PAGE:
New tech can help catch spearphishing attacks

New approaches that look for more subtle patterns can help reduce highly-targeted spearphishing attacks

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Basic email hygiene also helps

One of the common elements of many of the spearphishing scams is that the identity of the sender of the email is fraudulent.

And there are some basic things that companies can do to guard against some of these attacks.

Most attacks, in the end, are common attacks, by unsophisticated attackers, said Oliver Muenchow, founder and CEO at Lucy Phishing GmbH, who gets paid to spearphish companies to test their security processes.

"But the really structured ones, targeted against the company, those are really hard to defend against," he added. But folks without technical skills and those looking for lowest-hanging fruit will be deterred.

For example companies should check that they are using SPF, DKIM and DMARC effectively. These are common approaches to verifying the authenticity of email messages.

"In an ideal world, everyone would use DMARC," said Bill Leddy, chief architect at ZapFraud. "But not all senders use DMARC and not all receivers use DMARC."

ZapFraud's fraud-detecting firewall product uses DMARC among other indicators to catch fraudulent emails.

DMARC ensures that an email that pretends to be from, say, your company CEO is actually from your company CEO, and that the email from the bank is actually from the bank.

"It solves the problem of fake domains where the sender and receiver both use DMARC," he said. "I've seen that Microsoft and Gmail are going to be raising the bar, and if something isn't signed by DMARC, they will indicate it."

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It won't catch the email from a fake Gmail account, because it is, in fact, from Gmail, and there are many other blind spots as well.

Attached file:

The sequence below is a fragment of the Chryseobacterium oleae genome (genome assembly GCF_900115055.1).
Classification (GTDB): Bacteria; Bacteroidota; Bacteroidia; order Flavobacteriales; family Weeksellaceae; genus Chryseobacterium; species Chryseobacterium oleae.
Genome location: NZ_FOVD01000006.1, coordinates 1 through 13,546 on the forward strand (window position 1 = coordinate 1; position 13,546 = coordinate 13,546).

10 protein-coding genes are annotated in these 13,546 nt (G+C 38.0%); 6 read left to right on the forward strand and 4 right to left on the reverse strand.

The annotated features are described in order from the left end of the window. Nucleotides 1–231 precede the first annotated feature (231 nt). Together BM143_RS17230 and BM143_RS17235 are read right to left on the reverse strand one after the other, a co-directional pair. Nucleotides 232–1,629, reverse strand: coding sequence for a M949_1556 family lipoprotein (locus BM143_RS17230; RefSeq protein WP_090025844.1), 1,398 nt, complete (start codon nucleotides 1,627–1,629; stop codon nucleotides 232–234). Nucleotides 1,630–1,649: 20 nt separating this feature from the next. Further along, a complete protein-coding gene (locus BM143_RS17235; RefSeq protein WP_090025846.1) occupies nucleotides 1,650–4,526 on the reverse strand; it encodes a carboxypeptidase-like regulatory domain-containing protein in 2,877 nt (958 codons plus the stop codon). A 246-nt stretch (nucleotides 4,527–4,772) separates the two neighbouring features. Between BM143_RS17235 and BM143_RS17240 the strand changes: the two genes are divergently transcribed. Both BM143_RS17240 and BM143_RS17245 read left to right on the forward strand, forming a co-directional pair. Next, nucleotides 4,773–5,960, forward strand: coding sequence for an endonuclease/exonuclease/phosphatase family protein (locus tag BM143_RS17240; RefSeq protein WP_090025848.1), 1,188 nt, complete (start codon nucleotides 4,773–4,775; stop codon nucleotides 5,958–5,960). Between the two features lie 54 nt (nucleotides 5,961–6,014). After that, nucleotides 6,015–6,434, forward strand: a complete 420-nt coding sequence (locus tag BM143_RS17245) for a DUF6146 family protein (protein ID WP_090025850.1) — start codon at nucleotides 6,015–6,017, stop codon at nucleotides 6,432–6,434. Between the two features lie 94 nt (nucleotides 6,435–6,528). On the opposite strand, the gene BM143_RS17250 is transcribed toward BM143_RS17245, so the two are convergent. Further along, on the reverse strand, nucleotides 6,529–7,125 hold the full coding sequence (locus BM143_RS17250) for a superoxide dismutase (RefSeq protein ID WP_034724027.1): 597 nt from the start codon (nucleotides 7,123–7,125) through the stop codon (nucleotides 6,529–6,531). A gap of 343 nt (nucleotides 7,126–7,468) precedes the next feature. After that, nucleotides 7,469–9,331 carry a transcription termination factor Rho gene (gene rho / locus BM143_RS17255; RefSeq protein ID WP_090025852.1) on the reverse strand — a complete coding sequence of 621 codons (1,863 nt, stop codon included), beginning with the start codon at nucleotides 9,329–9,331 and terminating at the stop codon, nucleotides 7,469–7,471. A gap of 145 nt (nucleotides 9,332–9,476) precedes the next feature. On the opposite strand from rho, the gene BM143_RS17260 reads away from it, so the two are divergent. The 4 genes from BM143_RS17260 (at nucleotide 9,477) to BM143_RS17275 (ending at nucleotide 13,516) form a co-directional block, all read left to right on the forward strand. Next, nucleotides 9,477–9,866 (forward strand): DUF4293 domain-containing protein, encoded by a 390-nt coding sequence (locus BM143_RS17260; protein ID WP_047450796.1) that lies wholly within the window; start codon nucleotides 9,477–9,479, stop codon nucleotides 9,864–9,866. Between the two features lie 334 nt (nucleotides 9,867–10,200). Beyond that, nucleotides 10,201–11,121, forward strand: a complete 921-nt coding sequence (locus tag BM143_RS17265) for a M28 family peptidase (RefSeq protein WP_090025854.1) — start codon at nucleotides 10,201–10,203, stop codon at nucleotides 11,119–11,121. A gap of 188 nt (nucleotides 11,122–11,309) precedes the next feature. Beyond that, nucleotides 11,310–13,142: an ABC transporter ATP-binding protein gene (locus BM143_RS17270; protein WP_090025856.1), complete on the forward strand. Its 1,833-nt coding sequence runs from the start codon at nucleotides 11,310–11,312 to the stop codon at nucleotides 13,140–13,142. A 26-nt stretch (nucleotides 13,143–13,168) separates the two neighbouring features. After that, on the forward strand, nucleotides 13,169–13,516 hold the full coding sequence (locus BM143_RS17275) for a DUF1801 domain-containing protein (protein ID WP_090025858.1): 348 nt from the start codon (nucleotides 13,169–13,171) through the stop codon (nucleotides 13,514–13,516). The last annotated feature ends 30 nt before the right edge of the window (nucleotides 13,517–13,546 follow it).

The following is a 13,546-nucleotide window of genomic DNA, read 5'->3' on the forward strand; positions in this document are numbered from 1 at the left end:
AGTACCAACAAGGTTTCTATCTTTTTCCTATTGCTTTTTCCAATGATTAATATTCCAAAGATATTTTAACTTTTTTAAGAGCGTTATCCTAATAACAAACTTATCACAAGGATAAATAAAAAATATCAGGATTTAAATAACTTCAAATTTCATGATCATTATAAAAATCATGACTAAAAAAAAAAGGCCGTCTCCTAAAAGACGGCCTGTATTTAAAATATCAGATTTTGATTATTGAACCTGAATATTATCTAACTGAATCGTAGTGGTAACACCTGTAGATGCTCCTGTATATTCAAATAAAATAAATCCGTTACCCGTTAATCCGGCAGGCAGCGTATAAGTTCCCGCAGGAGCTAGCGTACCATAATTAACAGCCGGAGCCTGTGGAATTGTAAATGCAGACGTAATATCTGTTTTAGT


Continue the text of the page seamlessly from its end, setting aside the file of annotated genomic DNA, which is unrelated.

But it's a first step.

"You'll be surprised how many people don't deploy it," said Ryan MacDougall, senior penetration tester at Coalfire Labs.

In addition, if the email servers aren't configured correctly, scammers can create email messages that look like they came from those very servers.

"It's rare that people actually block emails based on SPF records, and DKIM signing is the same thing," he said. "People are afraid to block legitimate email and don't take the time to properly test it. And if legitimate emails get blocked they just wind up turning it off. But the ones who do have the time to set it up are a little bit safer than the rest."

Another basic technique is to check for new domain registrations, which will not only help companies spot potential spearphishing attacks, but also helps guard against cybersquatting and malicious emails targeting outside users.

This is a common service offered by brand protection firms, said MacDougall.

"It's worth it for companies to look for these new domain registrations because it's hard to users to recognize them," he said. "Minor changes can be almost invisible to the end users."

For example, he said, "M" can be switched for "RN" -- in lower case, the two look almost identical.

When hired to do a penetration test, that's one of the first things he does, he said.

"We'll either try to get or, because most companies don't register those top-level domains," he said. "When we can't do that, we'll throw in mixed letters."

Another step that companies can take when they notice a spoofed domain is to spend a little time investigating who set it up, and what else they're doing, said DomainTools' Helming.

Once an attacker has picked a target, they might keep coming back with new approaches.

"If you block off all of their domains, not just the first one, you can protect yourself from future attacks," he said.

He also recommended that companies record the forensic data of spearphishing emails.

[ ANOTHER PHISHING ATTACK: Inside a phishing attack ]

"You can unlock a tremendous amount of information that you can use to protect yourself or share with investigators," he said.

Meanwhile, basic security measures such as anti-malware and document loss prevention technologies can also help reduce the overall risk of successful spearphishing scams.

Removing unnecessary privileges also helps, said Joseph Opacki, vice president of threat research at PhishLabs.

"If those accounts or computers are compromised, then they are not going to have as large an impact on your organization," he said.

But at the end of the day, no solution is going to catch all attempts to scam company employees.

"We believe it's a people, process, technology issue," he said.

Copyright © 2016 IDG Communications, Inc.

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